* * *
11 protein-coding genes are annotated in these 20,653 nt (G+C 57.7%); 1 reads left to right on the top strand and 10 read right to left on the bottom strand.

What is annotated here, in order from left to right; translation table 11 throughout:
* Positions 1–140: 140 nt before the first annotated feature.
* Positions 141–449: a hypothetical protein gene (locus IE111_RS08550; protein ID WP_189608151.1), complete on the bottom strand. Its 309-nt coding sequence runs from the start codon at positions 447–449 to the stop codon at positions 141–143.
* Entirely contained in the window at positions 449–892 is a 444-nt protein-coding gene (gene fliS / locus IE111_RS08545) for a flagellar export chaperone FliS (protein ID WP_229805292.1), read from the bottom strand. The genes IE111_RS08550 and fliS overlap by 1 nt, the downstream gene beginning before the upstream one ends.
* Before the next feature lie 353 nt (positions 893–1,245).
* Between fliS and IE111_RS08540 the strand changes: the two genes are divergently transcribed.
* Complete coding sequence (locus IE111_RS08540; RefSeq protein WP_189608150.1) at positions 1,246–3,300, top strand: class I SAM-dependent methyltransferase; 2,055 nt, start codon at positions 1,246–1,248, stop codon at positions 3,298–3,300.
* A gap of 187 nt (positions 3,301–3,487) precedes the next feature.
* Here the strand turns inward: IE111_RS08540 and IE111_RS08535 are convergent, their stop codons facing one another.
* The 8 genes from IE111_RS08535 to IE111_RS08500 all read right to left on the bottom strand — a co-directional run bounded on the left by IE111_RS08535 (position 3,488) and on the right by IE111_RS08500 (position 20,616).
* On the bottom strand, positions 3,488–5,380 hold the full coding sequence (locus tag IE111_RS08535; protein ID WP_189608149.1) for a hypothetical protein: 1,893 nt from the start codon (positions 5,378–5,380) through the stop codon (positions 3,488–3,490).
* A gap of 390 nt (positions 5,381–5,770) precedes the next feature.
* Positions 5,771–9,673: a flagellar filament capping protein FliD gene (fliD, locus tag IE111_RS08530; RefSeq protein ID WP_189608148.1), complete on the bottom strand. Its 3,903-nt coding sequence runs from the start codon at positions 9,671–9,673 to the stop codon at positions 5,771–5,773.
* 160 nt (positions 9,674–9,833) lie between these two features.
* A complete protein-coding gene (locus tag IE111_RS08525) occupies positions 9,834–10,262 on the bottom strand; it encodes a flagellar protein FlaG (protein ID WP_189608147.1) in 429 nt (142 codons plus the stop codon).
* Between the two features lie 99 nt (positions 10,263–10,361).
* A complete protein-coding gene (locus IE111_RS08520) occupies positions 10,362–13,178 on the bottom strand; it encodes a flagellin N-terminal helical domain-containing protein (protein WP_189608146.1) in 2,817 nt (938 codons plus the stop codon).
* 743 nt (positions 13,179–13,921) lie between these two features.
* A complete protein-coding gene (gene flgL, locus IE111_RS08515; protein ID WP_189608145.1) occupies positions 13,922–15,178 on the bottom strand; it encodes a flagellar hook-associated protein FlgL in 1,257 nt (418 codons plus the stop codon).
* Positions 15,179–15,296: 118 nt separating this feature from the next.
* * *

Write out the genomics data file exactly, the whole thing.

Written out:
11 protein-coding genes are annotated in these 20,653 nt (G+C 57.7%); 1 reads left to right on the top strand and 10 read right to left on the bottom strand.

What is annotated here, in order from left to right; translation table 11 throughout:
* Positions 1–140: 140 nt before the first annotated feature.
* Positions 141–449: a hypothetical protein gene (locus IE111_RS08550; protein ID WP_189608151.1), complete on the bottom strand. Its 309-nt coding sequence runs from the start codon at positions 447–449 to the stop codon at positions 141–143.
* Entirely contained in the window at positions 449–892 is a 444-nt protein-coding gene (gene fliS / locus IE111_RS08545) for a flagellar export chaperone FliS (protein ID WP_229805292.1), read from the bottom strand. The genes IE111_RS08550 and fliS overlap by 1 nt, the downstream gene beginning before the upstream one ends.
* Before the next feature lie 353 nt (positions 893–1,245).
* Between fliS and IE111_RS08540 the strand changes: the two genes are divergently transcribed.
* Complete coding sequence (locus IE111_RS08540; RefSeq protein WP_189608150.1) at positions 1,246–3,300, top strand: class I SAM-dependent methyltransferase; 2,055 nt, start codon at positions 1,246–1,248, stop codon at positions 3,298–3,300.
* A gap of 187 nt (positions 3,301–3,487) precedes the next feature.
* Here the strand turns inward: IE111_RS08540 and IE111_RS08535 are convergent, their stop codons facing one another.
* The 8 genes from IE111_RS08535 to IE111_RS08500 all read right to left on the bottom strand — a co-directional run bounded on the left by IE111_RS08535 (position 3,488) and on the right by IE111_RS08500 (position 20,616).
* On the bottom strand, positions 3,488–5,380 hold the full coding sequence (locus tag IE111_RS08535; protein ID WP_189608149.1) for a hypothetical protein: 1,893 nt from the start codon (positions 5,378–5,380) through the stop codon (positions 3,488–3,490).
* A gap of 390 nt (positions 5,381–5,770) precedes the next feature.
* Positions 5,771–9,673: a flagellar filament capping protein FliD gene (fliD, locus tag IE111_RS08530; RefSeq protein ID WP_189608148.1), complete on the bottom strand. Its 3,903-nt coding sequence runs from the start codon at positions 9,671–9,673 to the stop codon at positions 5,771–5,773.
* 160 nt (positions 9,674–9,833) lie between these two features.
* A complete protein-coding gene (locus tag IE111_RS08525) occupies positions 9,834–10,262 on the bottom strand; it encodes a flagellar protein FlaG (protein ID WP_189608147.1) in 429 nt (142 codons plus the stop codon).
* Between the two features lie 99 nt (positions 10,263–10,361).
* A complete protein-coding gene (locus IE111_RS08520) occupies positions 10,362–13,178 on the bottom strand; it encodes a flagellin N-terminal helical domain-containing protein (protein WP_189608146.1) in 2,817 nt (938 codons plus the stop codon).
* 743 nt (positions 13,179–13,921) lie between these two features.
* A complete protein-coding gene (gene flgL, locus IE111_RS08515; protein ID WP_189608145.1) occupies positions 13,922–15,178 on the bottom strand; it encodes a flagellar hook-associated protein FlgL in 1,257 nt (418 codons plus the stop codon).
* Positions 15,179–15,296: 118 nt separating this feature from the next.